Advanced semiconductor technology allows an increasing number of transistors to be integrated onto ever-smaller silicon chips. This increases the power density, however, and presents power-management challenges, especially in computing and telecommunications applications. First, the higher the integration, the higher the power required to operate the chip. In addition, with the transistors working at higher frequency, there is more dynamic load on the power supply. The output voltage can be decreased to avoid overheating the silicon, but the lower operating voltage tightens the voltage-regulation requirements.
In these applications, the most-widely adopted circuits are the multiphase buck converter shown in Figure 1, and its isolated versions, including full-bridge, half-bridge, and forward converters. To optimize the design, several factors, such as control and power devices, need to be considered. Another important factor is the output filter inductor, which influences several aspects of a power-supply's performance. With a larger inductance, there is smaller current ripple. This leads to higher efficiency, lower output voltage ripple, and lower EMI noise. Unfortunately, larger inductance also means that more energy is stored in the magnetic, which results in a larger footprint and slower transient response.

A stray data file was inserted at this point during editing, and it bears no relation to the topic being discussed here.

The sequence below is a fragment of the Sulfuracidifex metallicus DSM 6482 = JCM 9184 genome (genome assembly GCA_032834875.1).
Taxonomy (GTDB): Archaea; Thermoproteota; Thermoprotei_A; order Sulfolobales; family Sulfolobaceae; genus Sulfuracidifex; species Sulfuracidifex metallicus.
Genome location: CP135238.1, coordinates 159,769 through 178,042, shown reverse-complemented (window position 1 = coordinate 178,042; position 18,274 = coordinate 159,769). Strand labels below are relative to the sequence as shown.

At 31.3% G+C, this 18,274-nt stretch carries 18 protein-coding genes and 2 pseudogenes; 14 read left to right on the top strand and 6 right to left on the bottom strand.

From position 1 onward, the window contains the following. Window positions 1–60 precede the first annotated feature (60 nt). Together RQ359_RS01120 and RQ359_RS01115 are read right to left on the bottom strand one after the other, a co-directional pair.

Figure 1. A two-phase buck converter
This article will discuss inductor design for switching converters, and a solution that uses coupled inductors. First, the fundamental limitations of the traditional inductor in low-voltage, high-current, fast-transient applications are described. Next, the operation and behavior of coupled inductors is explained. New problems are encountered when implementing coupled inductors, however, and several controller-based solutions are proposed. Lastly, a two-phase buck converter design is shown as an example.